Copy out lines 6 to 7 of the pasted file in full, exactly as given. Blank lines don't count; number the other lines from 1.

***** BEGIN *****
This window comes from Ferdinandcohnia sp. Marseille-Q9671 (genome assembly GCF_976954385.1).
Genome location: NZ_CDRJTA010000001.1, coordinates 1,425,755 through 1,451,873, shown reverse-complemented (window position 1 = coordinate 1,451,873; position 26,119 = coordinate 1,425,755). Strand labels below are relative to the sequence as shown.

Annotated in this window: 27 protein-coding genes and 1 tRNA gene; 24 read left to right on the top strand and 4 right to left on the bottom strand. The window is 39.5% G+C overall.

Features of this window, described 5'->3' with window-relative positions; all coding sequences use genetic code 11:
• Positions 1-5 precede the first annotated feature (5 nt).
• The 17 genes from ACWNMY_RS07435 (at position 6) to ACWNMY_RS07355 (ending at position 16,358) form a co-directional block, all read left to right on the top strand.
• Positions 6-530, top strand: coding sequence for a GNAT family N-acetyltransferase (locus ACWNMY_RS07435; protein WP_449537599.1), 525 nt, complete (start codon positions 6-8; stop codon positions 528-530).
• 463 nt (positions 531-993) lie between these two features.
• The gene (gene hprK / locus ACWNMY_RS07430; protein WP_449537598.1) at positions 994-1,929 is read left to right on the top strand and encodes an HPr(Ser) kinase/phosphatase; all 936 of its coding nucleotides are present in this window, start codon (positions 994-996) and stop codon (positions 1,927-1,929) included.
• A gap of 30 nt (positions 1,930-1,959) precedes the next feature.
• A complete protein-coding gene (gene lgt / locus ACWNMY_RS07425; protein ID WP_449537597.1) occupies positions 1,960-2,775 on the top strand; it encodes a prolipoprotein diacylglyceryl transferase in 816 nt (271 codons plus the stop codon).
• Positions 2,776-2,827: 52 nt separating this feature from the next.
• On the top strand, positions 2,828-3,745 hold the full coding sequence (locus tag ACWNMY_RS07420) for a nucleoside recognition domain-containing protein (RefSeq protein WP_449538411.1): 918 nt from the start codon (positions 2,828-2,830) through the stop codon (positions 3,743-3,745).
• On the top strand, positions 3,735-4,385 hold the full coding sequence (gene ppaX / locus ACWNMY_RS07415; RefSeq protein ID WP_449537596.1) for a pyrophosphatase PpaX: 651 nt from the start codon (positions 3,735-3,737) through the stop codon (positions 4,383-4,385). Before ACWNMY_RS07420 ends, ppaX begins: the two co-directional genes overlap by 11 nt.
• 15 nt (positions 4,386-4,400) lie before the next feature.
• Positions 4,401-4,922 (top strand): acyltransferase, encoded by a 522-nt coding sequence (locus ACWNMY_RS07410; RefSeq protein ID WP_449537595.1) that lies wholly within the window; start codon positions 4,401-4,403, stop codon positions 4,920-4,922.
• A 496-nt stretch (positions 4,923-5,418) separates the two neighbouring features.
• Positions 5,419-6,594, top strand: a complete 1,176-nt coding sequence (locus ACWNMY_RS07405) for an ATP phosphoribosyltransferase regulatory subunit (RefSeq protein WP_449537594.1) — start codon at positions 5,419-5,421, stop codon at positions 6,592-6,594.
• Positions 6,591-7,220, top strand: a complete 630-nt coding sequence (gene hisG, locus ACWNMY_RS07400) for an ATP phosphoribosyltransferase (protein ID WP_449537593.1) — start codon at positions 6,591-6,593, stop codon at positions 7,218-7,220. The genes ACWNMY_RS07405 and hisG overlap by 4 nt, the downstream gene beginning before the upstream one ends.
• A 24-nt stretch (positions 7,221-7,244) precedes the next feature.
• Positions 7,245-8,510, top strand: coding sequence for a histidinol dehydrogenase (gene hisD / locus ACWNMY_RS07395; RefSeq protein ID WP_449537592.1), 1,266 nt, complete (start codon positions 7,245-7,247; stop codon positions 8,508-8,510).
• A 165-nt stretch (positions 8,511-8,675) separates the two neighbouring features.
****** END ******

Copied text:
• The 17 genes from ACWNMY_RS07435 (at position 6) to ACWNMY_RS07355 (ending at position 16,358) form a co-directional block, all read left to right on the top strand.
• Positions 6-530, top strand: coding sequence for a GNAT family N-acetyltransferase (locus ACWNMY_RS07435; protein WP_449537599.1), 525 nt, complete (start codon positions 6-8; stop codon positions 528-530).